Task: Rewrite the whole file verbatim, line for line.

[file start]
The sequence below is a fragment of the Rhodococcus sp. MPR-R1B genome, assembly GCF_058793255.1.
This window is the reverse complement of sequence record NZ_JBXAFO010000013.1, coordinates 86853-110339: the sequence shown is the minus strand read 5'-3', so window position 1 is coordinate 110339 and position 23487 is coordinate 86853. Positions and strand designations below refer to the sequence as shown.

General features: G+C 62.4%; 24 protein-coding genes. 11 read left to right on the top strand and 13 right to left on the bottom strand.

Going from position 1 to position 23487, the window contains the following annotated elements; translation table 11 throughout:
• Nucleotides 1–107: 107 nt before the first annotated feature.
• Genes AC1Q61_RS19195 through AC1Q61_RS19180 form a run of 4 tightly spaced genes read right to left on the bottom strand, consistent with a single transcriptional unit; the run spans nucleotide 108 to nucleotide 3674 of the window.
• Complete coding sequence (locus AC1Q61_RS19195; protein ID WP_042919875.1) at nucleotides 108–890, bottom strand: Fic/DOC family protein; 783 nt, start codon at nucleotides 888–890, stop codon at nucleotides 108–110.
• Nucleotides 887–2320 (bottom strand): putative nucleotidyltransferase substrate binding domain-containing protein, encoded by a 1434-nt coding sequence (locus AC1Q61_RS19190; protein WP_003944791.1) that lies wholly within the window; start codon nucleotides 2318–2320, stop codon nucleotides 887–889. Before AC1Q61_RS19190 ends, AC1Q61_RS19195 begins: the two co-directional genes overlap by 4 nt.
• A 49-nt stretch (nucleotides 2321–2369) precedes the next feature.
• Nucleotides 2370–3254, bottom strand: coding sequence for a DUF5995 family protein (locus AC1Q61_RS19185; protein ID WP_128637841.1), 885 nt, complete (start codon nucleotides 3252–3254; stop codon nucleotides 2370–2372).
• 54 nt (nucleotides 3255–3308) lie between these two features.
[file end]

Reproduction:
The sequence below is a fragment of the Rhodococcus sp. MPR-R1B genome, assembly GCF_058793255.1.
This window is the reverse complement of sequence record NZ_JBXAFO010000013.1, coordinates 86853-110339: the sequence shown is the minus strand read 5'-3', so window position 1 is coordinate 110339 and position 23487 is coordinate 86853. Positions and strand designations below refer to the sequence as shown.

General features: G+C 62.4%; 24 protein-coding genes. 11 read left to right on the top strand and 13 right to left on the bottom strand.

Going from position 1 to position 23487, the window contains the following annotated elements; translation table 11 throughout:
• Nucleotides 1–107: 107 nt before the first annotated feature.
• Genes AC1Q61_RS19195 through AC1Q61_RS19180 form a run of 4 tightly spaced genes read right to left on the bottom strand, consistent with a single transcriptional unit; the run spans nucleotide 108 to nucleotide 3674 of the window.
• Complete coding sequence (locus AC1Q61_RS19195; protein ID WP_042919875.1) at nucleotides 108–890, bottom strand: Fic/DOC family protein; 783 nt, start codon at nucleotides 888–890, stop codon at nucleotides 108–110.
• Nucleotides 887–2320 (bottom strand): putative nucleotidyltransferase substrate binding domain-containing protein, encoded by a 1434-nt coding sequence (locus AC1Q61_RS19190; protein WP_003944791.1) that lies wholly within the window; start codon nucleotides 2318–2320, stop codon nucleotides 887–889. Before AC1Q61_RS19190 ends, AC1Q61_RS19195 begins: the two co-directional genes overlap by 4 nt.
• A 49-nt stretch (nucleotides 2321–2369) precedes the next feature.
• Nucleotides 2370–3254, bottom strand: coding sequence for a DUF5995 family protein (locus AC1Q61_RS19185; protein ID WP_128637841.1), 885 nt, complete (start codon nucleotides 3252–3254; stop codon nucleotides 2370–2372).
• 54 nt (nucleotides 3255–3308) lie between these two features.